I've posted before about how lucky we are to have two wonderful independent bookshops in Bath, both of which hold regular author events.
This week I went to another event at Toppings - it was just a smidgen smaller that the last one - I would guess that there were between 40 and 50 people there.
The author in question was Melvyn Bragg (Lord Bragg) - I think he is probably best known as a broadcaster, but he's also written both fiction and non-fiction. I enjoyed his The Adventure of English, which was both a TV series and a book, and I've read some of his other work, and enjoyed other documentaries he's been involved in, so I was interested to see he was coming to Bath.
He was here to promote his new novel, Grace and Mary, which is based on a re-imagining of the lives of two women who are based on his own mother (who died recently, after suffering dementia) and her mother.
He spoke at some length about his mother and grandmother - he only met his grandmother a few times in his life, and only learned she was his grandmother when he was leaving home, as his mother was illegitimate, and was either adopted or fostered.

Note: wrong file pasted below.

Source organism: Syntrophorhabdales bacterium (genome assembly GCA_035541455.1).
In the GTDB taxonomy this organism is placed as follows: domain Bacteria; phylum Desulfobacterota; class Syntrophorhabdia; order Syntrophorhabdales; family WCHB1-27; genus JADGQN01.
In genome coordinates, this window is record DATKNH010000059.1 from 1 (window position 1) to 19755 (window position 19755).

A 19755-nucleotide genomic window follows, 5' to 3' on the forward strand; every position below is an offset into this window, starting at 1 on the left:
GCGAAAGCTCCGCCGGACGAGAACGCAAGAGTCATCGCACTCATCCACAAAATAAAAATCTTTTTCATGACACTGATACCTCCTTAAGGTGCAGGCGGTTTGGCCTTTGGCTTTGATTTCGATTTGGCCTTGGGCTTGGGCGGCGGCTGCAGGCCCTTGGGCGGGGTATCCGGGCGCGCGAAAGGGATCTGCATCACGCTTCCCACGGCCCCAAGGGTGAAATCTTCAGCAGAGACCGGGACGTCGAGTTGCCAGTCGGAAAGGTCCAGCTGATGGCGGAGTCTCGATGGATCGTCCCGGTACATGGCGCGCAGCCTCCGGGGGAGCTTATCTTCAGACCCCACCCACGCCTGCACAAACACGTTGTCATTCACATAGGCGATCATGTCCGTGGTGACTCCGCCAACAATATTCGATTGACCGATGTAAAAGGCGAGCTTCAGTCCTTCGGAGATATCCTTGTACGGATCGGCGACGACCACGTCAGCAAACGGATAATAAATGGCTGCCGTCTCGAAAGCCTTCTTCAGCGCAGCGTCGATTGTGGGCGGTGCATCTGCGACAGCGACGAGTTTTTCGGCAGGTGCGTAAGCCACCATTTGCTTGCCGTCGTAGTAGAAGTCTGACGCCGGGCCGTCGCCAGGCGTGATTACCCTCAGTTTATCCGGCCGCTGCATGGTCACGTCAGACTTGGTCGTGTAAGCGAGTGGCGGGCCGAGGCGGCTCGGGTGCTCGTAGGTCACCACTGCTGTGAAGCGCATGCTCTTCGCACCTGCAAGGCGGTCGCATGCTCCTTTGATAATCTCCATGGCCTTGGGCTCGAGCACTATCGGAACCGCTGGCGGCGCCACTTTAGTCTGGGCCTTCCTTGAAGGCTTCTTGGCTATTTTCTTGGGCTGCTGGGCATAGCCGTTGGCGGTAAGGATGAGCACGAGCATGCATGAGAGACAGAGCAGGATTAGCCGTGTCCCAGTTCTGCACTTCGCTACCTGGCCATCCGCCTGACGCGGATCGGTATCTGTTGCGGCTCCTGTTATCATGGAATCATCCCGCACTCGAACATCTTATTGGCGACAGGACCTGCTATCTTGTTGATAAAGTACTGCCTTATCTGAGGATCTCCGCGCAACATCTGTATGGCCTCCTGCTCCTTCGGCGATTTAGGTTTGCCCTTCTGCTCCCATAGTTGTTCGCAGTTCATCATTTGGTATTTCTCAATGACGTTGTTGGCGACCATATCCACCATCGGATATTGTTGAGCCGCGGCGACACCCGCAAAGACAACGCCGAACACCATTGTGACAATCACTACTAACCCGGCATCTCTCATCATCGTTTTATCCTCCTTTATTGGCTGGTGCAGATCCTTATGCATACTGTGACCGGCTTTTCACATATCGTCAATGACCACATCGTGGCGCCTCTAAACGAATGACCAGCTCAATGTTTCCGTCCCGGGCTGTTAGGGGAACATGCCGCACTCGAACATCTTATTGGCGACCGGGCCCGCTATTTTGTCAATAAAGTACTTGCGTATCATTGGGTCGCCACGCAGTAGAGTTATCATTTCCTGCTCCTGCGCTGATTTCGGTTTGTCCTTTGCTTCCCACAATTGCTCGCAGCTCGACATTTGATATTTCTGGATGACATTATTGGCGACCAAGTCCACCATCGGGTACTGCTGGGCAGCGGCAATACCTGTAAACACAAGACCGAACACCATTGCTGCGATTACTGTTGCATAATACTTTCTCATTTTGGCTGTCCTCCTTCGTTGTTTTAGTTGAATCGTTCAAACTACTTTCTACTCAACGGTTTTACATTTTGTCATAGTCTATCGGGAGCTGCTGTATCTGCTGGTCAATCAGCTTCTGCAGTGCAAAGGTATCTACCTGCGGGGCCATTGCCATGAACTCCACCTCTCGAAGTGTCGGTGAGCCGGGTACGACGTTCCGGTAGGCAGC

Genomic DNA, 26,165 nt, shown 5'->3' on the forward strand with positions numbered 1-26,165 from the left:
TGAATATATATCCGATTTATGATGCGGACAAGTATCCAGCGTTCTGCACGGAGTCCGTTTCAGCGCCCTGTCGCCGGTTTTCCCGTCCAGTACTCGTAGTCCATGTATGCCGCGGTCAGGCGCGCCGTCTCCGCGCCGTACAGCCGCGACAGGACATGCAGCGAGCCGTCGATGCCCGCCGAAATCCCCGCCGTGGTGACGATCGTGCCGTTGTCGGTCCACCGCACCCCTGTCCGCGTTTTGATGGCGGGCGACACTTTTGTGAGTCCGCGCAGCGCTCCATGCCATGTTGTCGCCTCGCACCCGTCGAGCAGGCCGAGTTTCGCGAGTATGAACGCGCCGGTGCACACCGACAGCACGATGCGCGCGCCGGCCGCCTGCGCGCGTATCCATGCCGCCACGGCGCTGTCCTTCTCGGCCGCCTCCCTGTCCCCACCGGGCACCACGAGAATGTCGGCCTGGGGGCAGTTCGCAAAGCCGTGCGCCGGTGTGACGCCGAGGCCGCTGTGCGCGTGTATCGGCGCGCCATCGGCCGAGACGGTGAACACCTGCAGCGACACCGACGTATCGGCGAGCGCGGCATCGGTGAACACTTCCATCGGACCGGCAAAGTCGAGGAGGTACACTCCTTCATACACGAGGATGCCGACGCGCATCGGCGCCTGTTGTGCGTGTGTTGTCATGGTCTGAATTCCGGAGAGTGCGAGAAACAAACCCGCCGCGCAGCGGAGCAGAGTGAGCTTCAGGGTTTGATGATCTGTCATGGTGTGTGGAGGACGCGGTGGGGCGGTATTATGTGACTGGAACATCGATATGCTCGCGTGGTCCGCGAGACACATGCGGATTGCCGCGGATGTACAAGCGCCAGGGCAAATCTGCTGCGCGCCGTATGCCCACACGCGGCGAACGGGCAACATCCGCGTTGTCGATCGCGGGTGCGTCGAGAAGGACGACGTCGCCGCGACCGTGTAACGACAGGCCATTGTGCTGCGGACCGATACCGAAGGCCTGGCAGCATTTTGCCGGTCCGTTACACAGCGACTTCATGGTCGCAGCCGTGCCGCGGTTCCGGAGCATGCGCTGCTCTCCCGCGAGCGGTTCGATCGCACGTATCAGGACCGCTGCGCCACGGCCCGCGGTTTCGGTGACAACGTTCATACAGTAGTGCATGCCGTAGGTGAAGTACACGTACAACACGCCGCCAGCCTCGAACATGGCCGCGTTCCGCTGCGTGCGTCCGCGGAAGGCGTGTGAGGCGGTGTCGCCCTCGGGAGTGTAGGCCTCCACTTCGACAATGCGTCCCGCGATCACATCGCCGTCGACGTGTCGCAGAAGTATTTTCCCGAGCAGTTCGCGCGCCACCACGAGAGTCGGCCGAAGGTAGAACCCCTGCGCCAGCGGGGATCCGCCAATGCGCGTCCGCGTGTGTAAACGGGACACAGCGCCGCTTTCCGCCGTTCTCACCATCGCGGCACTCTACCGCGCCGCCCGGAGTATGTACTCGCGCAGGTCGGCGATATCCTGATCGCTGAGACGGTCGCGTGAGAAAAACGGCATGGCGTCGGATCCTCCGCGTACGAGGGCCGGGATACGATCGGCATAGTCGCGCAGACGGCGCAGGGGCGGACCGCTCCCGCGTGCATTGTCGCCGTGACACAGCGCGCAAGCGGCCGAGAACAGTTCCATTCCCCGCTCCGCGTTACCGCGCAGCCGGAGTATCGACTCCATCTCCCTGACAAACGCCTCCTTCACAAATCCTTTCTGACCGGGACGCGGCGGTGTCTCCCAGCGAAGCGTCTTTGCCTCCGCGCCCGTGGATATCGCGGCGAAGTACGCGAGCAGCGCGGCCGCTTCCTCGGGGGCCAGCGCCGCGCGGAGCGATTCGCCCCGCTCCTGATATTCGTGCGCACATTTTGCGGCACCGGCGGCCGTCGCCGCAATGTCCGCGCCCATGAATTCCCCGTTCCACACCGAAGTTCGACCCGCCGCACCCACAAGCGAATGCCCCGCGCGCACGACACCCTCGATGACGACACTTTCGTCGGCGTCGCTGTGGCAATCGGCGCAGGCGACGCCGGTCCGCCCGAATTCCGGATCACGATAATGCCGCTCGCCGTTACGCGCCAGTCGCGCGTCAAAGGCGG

He spoke eloquently about the relationship he had with his mother, particularly in her final years, when she had memories of the past, but not of the present.
He made clear that although the key characters in the book are based on his family, it is not a memoir. He commented "a [person writing]a memoir has a responsibility for accuracy. Fiction has a responsibility for truth" and also "I prefer mis-remembering to remembering. It's more interesting"
Bragg also talked about writing, and his writing in particular. "I would never describe writing as hard work because I was brought up with people who really did work hard!" and that he had not, in the past, found writing autobiographical fiction cathartic - indeed, he said, it had left him unable to write fiction at all for some years, but this story he felt needed to be written. It was a very personal talk - and this is obviously a very personal novel.
The short readings he gave made the book sound interesting, so I bought a copy, although I hadn't originally planned to. I shall see how it goes.
An interesting evening.